The lesson here is that even coming out of a recession, when employment should surge, policy matters — and bad policy can easily hobble an economic recovery.
The May jobs report released last week showed a labor market consistently falling short of even diminished expectations. The economy added a net total of 559,000 jobs in May, which doesn’t sound so bad until you consider that it’s nearly 100,000 fewer jobs than economists had predicted. And it’s worse in the context of current trends.
The April jobs report showed a meager 278,000 new jobs, about 700,000 fewer than the 1 million jobs economists expected as the pandemic eased and businesses revived. Even economists’ tempered expectations for May proved too optimistic. Meanwhile, what had been an encouraging March report was revised down by almost 150,000 jobs, to 770,000.
This anemic performance is worrying, especially considering that total employment remains 7.6 million jobs below pre-pandemic levels. It’s not as though businesses aren’t trying to hire. Those 9.3 million job openings ought to be enough to fuel a record-shattering recovery. The problem is that workers aren’t filling those positions, despite widespread availability of vaccines and a significant relaxing of lockdown restrictions in most states.
One of the main reasons for this, of course, is that the government is still providing generous emergency unemployment benefits well after the emergency has ended. It was one thing to provide supplemental benefits when millions of unemployed Americans literally had no hope of finding work due to government lockdowns, but that is no longer the case.
The government is subsidizing an extended sabbatical for a significant portion of the workforce, adding $300 weekly on top of regular unemployment benefits. People are responding by staying home. University of Chicago economist Peter Ganong told the Wall Street Journal in April that, with the supplement, he estimates “42% of workers are making more than their pre-unemployment wage.” It’s a rational economic decision.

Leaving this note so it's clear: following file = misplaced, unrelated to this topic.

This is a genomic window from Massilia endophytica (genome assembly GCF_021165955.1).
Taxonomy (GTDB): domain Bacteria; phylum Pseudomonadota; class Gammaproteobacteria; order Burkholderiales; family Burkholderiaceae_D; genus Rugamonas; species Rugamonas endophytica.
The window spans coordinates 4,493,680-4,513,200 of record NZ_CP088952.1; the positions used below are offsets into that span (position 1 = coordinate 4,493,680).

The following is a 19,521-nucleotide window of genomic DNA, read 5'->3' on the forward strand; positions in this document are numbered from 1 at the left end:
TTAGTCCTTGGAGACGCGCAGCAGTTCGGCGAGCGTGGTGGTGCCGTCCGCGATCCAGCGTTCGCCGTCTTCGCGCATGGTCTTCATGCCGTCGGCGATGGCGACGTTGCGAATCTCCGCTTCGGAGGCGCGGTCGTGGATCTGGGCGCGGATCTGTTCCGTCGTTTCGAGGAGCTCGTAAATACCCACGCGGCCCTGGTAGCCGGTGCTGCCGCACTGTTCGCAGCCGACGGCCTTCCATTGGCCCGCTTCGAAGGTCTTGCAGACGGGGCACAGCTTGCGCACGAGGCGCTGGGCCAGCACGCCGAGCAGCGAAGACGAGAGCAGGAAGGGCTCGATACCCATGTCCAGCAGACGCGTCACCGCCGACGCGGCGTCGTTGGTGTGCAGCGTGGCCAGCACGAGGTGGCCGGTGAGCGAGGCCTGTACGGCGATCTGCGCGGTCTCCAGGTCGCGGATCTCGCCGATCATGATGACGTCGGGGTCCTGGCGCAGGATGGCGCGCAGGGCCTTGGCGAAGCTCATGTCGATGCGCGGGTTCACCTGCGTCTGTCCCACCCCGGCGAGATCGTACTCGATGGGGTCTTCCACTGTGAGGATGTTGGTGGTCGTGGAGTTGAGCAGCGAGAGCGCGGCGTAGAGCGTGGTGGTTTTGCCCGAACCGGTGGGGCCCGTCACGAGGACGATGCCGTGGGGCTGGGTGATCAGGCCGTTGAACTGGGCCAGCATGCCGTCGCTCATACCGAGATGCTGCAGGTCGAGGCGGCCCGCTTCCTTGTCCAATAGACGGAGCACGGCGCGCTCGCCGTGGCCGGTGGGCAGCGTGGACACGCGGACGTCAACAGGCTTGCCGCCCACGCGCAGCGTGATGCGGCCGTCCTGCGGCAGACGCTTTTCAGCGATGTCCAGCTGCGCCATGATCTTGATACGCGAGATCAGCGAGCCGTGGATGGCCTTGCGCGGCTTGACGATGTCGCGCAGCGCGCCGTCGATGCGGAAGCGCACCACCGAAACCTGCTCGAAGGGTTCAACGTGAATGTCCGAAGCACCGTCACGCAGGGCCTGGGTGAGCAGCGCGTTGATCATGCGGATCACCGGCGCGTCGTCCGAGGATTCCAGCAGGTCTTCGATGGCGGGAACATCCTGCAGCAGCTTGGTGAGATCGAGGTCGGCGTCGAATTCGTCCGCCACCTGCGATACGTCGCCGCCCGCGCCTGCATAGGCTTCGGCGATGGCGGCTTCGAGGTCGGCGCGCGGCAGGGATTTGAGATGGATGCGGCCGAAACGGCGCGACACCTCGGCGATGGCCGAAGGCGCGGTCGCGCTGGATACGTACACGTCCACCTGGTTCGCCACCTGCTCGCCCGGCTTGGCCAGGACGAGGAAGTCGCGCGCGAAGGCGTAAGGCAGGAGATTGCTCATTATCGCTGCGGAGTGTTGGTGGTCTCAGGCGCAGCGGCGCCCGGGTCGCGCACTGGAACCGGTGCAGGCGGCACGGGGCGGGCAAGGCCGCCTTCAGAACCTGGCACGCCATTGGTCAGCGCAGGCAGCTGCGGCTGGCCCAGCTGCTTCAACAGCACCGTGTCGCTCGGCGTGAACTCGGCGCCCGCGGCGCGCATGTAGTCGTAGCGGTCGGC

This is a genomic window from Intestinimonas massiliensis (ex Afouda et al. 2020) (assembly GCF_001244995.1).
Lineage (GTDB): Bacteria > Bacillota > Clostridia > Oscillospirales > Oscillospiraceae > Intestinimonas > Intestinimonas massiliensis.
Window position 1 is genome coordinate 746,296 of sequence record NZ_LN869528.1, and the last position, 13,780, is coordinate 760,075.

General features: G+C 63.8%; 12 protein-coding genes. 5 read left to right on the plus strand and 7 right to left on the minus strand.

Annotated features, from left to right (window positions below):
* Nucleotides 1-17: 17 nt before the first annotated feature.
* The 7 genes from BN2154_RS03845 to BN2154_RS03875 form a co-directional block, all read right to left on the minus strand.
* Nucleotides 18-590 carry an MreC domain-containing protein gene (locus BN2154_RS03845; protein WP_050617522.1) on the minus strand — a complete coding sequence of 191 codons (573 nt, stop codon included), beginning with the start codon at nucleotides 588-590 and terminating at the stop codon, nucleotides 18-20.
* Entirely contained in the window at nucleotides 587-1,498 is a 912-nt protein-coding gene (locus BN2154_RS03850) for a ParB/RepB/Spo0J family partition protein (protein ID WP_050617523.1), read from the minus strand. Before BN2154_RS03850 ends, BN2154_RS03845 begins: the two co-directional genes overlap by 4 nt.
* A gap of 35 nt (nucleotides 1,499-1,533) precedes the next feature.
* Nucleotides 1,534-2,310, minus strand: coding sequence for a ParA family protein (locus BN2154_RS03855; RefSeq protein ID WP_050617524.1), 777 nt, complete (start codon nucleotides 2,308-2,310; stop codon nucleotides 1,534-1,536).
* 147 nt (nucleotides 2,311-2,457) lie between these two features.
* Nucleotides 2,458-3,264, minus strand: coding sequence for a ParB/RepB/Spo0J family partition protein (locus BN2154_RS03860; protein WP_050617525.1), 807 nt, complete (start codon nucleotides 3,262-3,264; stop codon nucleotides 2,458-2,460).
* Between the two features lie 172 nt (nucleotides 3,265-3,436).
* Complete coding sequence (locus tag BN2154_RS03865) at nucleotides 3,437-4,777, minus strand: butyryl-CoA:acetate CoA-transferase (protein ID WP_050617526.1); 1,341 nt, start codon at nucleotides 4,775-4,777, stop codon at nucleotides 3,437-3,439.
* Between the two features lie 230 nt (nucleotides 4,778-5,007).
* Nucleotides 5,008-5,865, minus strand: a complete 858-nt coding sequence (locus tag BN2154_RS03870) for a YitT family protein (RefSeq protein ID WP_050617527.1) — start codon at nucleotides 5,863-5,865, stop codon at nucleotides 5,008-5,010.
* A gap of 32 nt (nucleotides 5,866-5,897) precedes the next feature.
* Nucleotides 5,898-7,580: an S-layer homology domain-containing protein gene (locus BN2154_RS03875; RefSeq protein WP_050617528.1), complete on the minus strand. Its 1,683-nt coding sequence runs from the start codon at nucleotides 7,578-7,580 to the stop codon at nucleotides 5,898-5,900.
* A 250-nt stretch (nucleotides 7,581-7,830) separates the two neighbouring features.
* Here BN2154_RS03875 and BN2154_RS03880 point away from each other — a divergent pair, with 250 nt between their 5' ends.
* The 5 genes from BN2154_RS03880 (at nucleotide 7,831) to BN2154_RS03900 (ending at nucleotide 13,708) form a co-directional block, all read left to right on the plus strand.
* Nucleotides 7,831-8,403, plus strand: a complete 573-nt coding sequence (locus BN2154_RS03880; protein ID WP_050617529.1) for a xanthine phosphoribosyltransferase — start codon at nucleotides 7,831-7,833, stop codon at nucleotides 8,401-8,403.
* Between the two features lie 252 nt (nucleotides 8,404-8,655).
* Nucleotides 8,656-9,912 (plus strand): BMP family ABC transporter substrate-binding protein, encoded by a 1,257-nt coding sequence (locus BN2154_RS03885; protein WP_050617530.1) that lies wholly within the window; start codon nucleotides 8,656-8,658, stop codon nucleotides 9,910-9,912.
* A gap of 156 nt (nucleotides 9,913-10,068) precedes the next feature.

The artificial labor shortage is particularly acute in the restaurant industry. I recently spoke with the manager of a restaurant in my neighborhood who told me that before the pandemic struck, he had a staff of more than 30. Now, he said, the restaurant has only 12 employees, despite his best efforts to fill the remaining positions. He echoed a refrain heard across the business community: “Nobody wants to work.”
Despite record-high job openings, the retail sector lost 30,200 jobs in April and an additional 5,800 in May. It’s no coincidence that the Democrats’ supplemental unemployment benefits took effect in March. Liberal economists claiming otherwise must have missed all those “Help Wanted” signs going up this spring.
Some on the left have argued that this simply means business owners — restaurateurs in particular — should increase wages to lure workers off the sidelines. Such an increase could conceivably make marginal sense if there had been a fundamental change in the economics, such as a sustained surge in demand or a permanent reduction in the supply of labor. But businesses are dealing with an inherently temporary situation: a flood of government largesse.
Restaurateurs who respond now with permanent wage increases — instead of closing their doors because that would finish them off — would merely raise the price of eating out, exacerbating current inflationary trends. And it would create a new market equilibrium characterized by lower demand due to higher prices, ultimately driving even more restaurants out of business.
Even President Biden seems to recognize the economic reality: On Friday, after the disappointing jobs report, he said it “makes sense” for the pandemic unemployment bonus to “expire in 90 days,” as scheduled. For struggling small businesses that survived and are attempting to emerge from the pandemic, 90 days is an eternity. The longer this artificial labor market imbalance persists, the more small businesses will fail. That’s certainly one way to whittle down those 9.3 million job openings.
No wonder at least 25 states — all with Republican governors — have announced they will end this unemployment bonus starting as soon as this month, helping Americans get back to work and businesses to hire. That will reduce the unemployment rate and increase labor participation; look for sunnier job reports in the coming months. But that will be despite the Biden administration’s policies, not because of them.